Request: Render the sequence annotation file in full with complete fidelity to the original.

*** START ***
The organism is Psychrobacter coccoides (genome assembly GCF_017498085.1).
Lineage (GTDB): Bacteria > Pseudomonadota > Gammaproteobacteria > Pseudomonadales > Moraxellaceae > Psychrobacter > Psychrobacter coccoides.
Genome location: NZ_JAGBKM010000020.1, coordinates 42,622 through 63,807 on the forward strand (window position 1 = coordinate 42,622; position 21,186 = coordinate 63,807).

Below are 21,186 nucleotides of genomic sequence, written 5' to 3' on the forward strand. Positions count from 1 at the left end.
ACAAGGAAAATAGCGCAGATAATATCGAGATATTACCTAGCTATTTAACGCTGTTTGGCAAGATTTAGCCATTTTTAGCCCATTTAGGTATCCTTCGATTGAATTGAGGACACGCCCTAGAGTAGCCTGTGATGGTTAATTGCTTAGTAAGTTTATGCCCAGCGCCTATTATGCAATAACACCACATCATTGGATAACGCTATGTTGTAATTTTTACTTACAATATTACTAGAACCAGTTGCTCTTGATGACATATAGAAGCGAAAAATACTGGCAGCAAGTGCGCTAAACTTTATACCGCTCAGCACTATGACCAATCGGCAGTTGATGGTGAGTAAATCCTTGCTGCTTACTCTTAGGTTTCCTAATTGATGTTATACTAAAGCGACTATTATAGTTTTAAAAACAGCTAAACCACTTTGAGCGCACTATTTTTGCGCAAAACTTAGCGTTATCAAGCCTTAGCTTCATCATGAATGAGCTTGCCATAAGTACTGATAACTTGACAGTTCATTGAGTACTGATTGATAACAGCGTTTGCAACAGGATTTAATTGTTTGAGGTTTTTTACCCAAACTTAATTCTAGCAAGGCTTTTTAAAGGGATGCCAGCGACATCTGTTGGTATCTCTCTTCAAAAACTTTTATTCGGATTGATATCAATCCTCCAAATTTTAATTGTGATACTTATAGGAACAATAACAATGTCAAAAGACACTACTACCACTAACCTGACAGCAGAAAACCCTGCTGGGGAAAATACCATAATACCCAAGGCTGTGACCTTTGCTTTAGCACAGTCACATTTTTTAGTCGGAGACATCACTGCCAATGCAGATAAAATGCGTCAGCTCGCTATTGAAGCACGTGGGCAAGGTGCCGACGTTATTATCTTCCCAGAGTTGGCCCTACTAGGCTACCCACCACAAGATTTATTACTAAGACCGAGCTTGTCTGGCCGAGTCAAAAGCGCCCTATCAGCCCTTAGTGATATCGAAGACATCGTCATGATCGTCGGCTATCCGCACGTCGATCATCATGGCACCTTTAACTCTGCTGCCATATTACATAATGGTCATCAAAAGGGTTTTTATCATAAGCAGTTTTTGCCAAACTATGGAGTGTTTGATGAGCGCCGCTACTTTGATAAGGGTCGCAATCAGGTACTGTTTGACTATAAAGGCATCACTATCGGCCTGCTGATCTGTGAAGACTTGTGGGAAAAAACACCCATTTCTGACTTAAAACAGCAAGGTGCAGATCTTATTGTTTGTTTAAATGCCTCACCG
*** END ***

The organism is Psychrobacter coccoides (genome assembly GCF_017498085.1).
Lineage (GTDB): Bacteria > Pseudomonadota > Gammaproteobacteria > Pseudomonadales > Moraxellaceae > Psychrobacter > Psychrobacter coccoides.
Genome location: NZ_JAGBKM010000020.1, coordinates 42,622 through 63,807 on the forward strand (window position 1 = coordinate 42,622; position 21,186 = coordinate 63,807).

Below are 21,186 nucleotides of genomic sequence, written 5' to 3' on the forward strand. Positions count from 1 at the left end.
ACAAGGAAAATAGCGCAGATAATATCGAGATATTACCTAGCTATTTAACGCTGTTTGGCAAGATTTAGCCATTTTTAGCCCATTTAGGTATCCTTCGATTGAATTGAGGACACGCCCTAGAGTAGCCTGTGATGGTTAATTGCTTAGTAAGTTTATGCCCAGCGCCTATTATGCAATAACACCACATCATTGGATAACGCTATGTTGTAATTTTTACTTACAATATTACTAGAACCAGTTGCTCTTGATGACATATAGAAGCGAAAAATACTGGCAGCAAGTGCGCTAAACTTTATACCGCTCAGCACTATGACCAATCGGCAGTTGATGGTGAGTAAATCCTTGCTGCTTACTCTTAGGTTTCCTAATTGATGTTATACTAAAGCGACTATTATAGTTTTAAAAACAGCTAAACCACTTTGAGCGCACTATTTTTGCGCAAAACTTAGCGTTATCAAGCCTTAGCTTCATCATGAATGAGCTTGCCATAAGTACTGATAACTTGACAGTTCATTGAGTACTGATTGATAACAGCGTTTGCAACAGGATTTAATTGTTTGAGGTTTTTTACCCAAACTTAATTCTAGCAAGGCTTTTTAAAGGGATGCCAGCGACATCTGTTGGTATCTCTCTTCAAAAACTTTTATTCGGATTGATATCAATCCTCCAAATTTTAATTGTGATACTTATAGGAACAATAACAATGTCAAAAGACACTACTACCACTAACCTGACAGCAGAAAACCCTGCTGGGGAAAATACCATAATACCCAAGGCTGTGACCTTTGCTTTAGCACAGTCACATTTTTTAGTCGGAGACATCACTGCCAATGCAGATAAAATGCGTCAGCTCGCTATTGAAGCACGTGGGCAAGGTGCCGACGTTATTATCTTCCCAGAGTTGGCCCTACTAGGCTACCCACCACAAGATTTATTACTAAGACCGAGCTTGTCTGGCCGAGTCAAAAGCGCCCTATCAGCCCTTAGTGATATCGAAGACATCGTCATGATCGTCGGCTATCCGCACGTCGATCATCATGGCACCTTTAACTCTGCTGCCATATTACATAATGGTCATCAAAAGGGTTTTTATCATAAGCAGTTTTTGCCAAACTATGGAGTGTTTGATGAGCGCCGCTACTTTGATAAGGGTCGCAATCAGGTACTGTTTGACTATAAAGGCATCACTATCGGCCTGCTGATCTGTGAAGACTTGTGGGAAAAAACACCCATTTCTGACTTAAAACAGCAAGGTGCAGATCTTATTGTTTGTTTAAATGCCTCACCG